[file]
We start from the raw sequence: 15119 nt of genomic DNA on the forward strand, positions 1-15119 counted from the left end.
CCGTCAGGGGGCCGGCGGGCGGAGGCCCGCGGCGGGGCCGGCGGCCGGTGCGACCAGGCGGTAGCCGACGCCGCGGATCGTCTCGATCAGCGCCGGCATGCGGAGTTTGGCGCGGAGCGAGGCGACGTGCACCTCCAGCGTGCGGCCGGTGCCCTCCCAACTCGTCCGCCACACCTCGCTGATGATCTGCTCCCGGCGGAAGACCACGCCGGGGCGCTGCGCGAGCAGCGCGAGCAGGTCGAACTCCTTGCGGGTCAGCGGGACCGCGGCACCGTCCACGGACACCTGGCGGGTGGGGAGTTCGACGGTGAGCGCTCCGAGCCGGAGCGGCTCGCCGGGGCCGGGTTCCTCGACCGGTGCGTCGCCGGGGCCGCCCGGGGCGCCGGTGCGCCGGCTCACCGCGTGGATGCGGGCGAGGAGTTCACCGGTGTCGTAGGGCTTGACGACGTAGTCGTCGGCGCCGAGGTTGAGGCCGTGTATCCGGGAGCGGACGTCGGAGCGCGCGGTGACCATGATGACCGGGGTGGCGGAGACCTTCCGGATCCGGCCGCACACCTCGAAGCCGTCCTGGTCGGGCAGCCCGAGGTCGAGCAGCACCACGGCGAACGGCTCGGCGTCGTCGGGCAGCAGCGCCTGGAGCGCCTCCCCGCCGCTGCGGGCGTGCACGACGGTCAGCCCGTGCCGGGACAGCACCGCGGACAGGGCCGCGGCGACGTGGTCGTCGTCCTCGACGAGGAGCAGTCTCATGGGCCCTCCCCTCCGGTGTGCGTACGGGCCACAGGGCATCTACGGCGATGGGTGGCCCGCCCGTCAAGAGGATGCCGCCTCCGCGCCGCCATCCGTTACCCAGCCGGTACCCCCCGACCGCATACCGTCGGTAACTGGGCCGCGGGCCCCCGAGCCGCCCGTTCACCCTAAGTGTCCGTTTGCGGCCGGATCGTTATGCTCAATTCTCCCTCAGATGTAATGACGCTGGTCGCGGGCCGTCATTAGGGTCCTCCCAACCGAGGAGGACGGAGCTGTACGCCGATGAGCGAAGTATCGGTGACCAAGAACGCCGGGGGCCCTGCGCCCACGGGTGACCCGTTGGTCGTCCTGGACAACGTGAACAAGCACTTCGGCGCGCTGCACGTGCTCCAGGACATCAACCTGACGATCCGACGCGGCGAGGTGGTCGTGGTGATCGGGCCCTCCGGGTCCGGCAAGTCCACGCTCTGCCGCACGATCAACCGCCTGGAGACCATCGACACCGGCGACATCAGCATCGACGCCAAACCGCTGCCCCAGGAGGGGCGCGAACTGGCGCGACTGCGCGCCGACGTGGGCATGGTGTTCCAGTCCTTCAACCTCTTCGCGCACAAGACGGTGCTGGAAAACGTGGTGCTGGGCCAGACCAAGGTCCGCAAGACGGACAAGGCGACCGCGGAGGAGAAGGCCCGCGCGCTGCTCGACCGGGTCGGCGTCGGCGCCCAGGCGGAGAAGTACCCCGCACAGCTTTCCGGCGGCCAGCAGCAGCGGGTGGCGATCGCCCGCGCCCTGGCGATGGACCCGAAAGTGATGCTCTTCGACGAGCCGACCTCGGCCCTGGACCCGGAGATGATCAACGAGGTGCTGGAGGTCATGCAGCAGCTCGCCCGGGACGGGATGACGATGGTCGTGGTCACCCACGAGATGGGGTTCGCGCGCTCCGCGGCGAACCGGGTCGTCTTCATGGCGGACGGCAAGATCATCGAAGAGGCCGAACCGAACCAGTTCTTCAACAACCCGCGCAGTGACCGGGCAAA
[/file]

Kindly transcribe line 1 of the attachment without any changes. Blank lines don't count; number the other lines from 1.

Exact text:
We start from the raw sequence: 15119 nt of genomic DNA on the forward strand, positions 1-15119 counted from the left end.